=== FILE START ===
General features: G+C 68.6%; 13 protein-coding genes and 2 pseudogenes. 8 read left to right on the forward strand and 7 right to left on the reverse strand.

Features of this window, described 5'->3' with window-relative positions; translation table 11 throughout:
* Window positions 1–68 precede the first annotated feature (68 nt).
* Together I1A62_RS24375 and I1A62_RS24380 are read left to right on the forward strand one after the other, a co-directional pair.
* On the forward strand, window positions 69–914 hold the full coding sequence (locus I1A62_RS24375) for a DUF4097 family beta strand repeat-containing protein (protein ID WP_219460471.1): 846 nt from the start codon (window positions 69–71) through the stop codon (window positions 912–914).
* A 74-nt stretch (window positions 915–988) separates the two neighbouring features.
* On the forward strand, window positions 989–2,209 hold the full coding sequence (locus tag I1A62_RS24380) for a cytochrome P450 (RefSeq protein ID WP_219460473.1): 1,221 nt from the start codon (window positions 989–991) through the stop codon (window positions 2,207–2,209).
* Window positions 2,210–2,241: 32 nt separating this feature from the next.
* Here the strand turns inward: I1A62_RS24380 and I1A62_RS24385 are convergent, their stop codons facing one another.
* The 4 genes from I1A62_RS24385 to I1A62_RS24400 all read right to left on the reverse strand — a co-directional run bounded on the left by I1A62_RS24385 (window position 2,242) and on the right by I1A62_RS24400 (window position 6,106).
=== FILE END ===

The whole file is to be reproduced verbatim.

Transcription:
General features: G+C 68.6%; 13 protein-coding genes and 2 pseudogenes. 8 read left to right on the forward strand and 7 right to left on the reverse strand.

Features of this window, described 5'->3' with window-relative positions; translation table 11 throughout:
* Window positions 1–68 precede the first annotated feature (68 nt).
* Together I1A62_RS24375 and I1A62_RS24380 are read left to right on the forward strand one after the other, a co-directional pair.
* On the forward strand, window positions 69–914 hold the full coding sequence (locus I1A62_RS24375) for a DUF4097 family beta strand repeat-containing protein (protein ID WP_219460471.1): 846 nt from the start codon (window positions 69–71) through the stop codon (window positions 912–914).
* A 74-nt stretch (window positions 915–988) separates the two neighbouring features.
* On the forward strand, window positions 989–2,209 hold the full coding sequence (locus tag I1A62_RS24380) for a cytochrome P450 (RefSeq protein ID WP_219460473.1): 1,221 nt from the start codon (window positions 989–991) through the stop codon (window positions 2,207–2,209).
* Window positions 2,210–2,241: 32 nt separating this feature from the next.
* Here the strand turns inward: I1A62_RS24380 and I1A62_RS24385 are convergent, their stop codons facing one another.
* The 4 genes from I1A62_RS24385 to I1A62_RS24400 all read right to left on the reverse strand — a co-directional run bounded on the left by I1A62_RS24385 (window position 2,242) and on the right by I1A62_RS24400 (window position 6,106).